OAKLAND — Cavaliers coach David Blatt has faced criticism from some quarters in the wake of Kyrie Irving’s playoff ending fracture of his kneecap. Why did Blatt play Irving 43 minutes? Did he and the Cavs push Irving to get back before his body was ready and that led to a non-contact injury where Irving’s knee buckles?
Blatt does not buy even the basic premise of this argument — that Irving’s knee just gave out.
“My take on the injury was that he got kneed in the side of his knee,” Blatt said Saturday. “It was a contact injury, and the result was a fracture of the kneecap.”
Did the tendonitis that Irving has battled all season have anything to do with the injury?
“You know, that’s a doctor’s question, but in my opinion, absolutely not. It has nothing to do with it,” Blatt said.
Cavaliers GM David Griffin echoed that second idea.
“It’s an injury that is completely separate from the nature of his previous injury,” Griffin said. “I would be naive to say there was absolutely no correlation because we’ll never know. But every objective measure we have, all the opinions that were gathered, everybody who saw the images, they all agreed that there was no additional risk.”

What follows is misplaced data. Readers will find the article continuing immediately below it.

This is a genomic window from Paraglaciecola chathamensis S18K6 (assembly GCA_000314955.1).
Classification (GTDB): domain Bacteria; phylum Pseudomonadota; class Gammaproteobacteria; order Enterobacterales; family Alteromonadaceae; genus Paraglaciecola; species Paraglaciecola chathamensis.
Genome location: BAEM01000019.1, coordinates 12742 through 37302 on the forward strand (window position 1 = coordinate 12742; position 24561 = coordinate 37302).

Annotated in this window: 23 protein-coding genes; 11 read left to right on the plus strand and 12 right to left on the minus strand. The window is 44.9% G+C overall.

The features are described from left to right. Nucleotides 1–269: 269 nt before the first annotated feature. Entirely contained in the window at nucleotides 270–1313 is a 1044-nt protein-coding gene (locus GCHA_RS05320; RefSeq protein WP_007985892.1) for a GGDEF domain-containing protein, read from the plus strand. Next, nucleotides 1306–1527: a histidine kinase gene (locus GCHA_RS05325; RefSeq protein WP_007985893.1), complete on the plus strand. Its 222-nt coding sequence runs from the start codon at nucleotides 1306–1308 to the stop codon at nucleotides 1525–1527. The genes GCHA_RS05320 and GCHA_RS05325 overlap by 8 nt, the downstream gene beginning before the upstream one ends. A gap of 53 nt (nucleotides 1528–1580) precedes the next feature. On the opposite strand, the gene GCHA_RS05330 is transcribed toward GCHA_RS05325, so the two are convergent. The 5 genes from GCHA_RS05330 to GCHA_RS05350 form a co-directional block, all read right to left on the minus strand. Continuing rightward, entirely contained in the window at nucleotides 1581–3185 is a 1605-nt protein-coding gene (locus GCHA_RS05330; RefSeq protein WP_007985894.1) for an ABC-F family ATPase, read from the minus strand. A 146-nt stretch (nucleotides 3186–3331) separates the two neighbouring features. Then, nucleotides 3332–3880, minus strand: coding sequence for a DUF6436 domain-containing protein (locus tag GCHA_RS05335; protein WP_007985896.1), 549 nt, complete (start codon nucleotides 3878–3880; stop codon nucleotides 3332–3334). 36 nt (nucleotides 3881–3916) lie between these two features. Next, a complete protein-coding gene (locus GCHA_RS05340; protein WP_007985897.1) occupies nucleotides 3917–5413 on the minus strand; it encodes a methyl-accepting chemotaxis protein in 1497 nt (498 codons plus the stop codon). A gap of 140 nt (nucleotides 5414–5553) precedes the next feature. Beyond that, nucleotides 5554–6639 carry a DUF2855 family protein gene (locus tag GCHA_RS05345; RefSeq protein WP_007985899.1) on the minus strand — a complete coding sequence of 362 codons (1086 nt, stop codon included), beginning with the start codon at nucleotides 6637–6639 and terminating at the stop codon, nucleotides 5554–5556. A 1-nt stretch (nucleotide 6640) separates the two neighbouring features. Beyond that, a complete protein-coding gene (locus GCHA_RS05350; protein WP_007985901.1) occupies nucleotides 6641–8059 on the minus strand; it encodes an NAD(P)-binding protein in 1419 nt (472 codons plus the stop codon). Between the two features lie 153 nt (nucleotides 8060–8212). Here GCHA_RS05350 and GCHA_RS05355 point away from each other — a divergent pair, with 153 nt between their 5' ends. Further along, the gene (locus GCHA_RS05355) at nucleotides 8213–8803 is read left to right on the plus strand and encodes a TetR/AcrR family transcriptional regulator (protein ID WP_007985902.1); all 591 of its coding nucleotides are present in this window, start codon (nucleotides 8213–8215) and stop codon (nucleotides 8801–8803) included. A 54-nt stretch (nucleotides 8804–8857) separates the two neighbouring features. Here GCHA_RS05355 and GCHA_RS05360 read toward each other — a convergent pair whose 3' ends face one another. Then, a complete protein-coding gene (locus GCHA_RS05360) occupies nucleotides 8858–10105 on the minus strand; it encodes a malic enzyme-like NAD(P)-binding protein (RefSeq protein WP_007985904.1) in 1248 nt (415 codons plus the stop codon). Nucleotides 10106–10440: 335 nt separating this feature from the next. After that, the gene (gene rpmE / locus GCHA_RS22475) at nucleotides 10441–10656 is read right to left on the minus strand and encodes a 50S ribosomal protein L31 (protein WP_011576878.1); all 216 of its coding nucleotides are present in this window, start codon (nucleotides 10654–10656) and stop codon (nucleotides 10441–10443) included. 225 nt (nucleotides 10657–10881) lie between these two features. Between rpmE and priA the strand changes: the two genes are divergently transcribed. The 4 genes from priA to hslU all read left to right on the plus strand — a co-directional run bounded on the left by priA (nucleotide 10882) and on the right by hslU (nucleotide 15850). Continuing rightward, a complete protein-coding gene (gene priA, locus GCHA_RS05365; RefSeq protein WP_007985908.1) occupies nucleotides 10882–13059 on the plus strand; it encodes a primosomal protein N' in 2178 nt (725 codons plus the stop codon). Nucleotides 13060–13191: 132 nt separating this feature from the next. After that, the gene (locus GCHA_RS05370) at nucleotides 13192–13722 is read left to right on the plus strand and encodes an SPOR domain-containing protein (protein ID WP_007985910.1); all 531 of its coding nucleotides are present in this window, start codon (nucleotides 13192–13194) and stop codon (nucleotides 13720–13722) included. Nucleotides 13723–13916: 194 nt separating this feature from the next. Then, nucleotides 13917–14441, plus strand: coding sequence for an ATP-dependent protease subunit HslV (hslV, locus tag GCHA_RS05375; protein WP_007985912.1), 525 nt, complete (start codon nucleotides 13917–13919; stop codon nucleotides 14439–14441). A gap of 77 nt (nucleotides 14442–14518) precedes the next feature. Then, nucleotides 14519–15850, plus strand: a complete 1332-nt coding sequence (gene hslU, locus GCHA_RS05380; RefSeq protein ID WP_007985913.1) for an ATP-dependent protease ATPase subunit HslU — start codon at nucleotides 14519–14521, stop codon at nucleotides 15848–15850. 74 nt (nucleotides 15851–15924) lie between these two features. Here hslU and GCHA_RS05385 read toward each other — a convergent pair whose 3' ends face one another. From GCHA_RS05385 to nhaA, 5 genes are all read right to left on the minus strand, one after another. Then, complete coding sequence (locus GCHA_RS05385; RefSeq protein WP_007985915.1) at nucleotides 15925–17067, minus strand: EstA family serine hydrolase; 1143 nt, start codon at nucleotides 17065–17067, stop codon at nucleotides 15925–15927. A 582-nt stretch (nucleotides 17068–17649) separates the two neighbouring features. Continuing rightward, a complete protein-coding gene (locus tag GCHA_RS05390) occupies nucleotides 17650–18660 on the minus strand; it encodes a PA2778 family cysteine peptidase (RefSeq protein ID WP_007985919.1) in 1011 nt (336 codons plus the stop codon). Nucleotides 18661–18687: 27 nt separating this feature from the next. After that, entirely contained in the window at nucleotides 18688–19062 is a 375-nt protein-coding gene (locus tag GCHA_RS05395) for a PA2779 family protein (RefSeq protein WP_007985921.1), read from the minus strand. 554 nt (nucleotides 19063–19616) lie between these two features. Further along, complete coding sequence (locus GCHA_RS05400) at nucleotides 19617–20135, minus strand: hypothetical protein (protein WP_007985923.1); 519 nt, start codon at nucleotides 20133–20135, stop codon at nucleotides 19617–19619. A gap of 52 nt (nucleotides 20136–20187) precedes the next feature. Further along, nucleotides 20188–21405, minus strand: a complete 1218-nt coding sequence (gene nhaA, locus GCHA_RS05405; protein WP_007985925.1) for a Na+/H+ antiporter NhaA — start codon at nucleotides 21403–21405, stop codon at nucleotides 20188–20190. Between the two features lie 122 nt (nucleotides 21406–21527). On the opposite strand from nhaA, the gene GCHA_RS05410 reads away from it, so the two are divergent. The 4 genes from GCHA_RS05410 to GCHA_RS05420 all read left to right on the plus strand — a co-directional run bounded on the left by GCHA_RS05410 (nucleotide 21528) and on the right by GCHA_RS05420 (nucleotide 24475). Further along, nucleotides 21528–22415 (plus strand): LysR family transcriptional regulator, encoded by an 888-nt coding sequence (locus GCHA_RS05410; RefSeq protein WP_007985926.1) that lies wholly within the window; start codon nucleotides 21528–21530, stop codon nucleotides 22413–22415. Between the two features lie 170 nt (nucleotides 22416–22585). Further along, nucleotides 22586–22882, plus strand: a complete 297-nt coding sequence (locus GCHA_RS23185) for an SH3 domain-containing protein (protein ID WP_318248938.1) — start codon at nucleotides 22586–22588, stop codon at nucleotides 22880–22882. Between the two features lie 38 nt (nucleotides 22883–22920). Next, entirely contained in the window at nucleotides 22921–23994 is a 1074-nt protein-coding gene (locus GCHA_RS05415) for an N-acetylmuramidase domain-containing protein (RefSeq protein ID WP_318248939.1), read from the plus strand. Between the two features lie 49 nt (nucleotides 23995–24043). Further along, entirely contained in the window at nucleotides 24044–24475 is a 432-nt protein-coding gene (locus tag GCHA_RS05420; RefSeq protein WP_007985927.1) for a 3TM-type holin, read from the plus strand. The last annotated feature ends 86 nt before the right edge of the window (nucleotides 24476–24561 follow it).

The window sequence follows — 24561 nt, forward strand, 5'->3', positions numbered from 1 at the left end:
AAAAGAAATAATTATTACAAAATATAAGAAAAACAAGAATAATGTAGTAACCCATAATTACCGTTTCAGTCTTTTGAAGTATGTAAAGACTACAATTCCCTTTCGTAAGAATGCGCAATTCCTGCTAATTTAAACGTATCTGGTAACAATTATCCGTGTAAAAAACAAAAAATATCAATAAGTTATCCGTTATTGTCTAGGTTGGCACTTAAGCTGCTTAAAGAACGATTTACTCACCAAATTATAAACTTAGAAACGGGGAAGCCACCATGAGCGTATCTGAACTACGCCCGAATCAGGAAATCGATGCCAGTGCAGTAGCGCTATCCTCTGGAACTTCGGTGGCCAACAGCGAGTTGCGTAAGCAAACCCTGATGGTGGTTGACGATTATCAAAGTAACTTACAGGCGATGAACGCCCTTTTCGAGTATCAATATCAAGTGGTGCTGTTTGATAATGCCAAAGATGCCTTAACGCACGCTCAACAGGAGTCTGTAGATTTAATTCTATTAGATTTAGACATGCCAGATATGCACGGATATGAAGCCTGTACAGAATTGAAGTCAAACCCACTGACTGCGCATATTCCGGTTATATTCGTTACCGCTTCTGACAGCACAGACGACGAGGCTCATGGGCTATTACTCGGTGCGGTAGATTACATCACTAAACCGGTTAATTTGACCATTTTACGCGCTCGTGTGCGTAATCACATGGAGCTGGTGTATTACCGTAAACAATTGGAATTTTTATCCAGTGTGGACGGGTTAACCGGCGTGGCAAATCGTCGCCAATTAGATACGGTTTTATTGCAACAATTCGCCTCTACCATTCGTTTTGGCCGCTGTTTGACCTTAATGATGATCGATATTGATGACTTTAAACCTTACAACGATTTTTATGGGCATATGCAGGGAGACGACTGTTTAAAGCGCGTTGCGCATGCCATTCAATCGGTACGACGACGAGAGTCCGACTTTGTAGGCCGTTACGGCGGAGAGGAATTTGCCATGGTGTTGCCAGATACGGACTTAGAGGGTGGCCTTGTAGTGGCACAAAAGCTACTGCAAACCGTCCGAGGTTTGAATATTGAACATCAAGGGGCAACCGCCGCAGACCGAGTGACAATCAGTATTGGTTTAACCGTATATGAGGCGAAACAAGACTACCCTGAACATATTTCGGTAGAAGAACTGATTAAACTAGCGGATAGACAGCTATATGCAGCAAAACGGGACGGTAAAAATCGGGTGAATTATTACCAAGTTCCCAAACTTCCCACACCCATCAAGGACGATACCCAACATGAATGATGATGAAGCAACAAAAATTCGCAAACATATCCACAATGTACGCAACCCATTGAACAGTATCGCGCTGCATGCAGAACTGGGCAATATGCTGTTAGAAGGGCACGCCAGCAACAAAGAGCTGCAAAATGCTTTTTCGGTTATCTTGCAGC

First, we should not confuse contact with intent — there is no way a rational person can watch the video of the injury and suggest Klay Thompson intended to injure Irving. I would certainly hope that is not what Blatt was going at.
If there is contact, it’s relatively minimal and not outside the norm that happens a lot over the course of an NBA game.
Was Kyrie’s injury due to tendonitis and overuse? We don’t have the details of the injury but as was pointed out in a fantastic article at The Sporting News, a fractured kneecap usually happens when a tendon snaps and takes a piece of kneecap with it. That appears to have been what happened to Irving.
I’m no doctor, in this case it may well be impossible to say. But studies have shown that overuse of muscles and tendons can lead to this type of injury. Draw your own conclusions.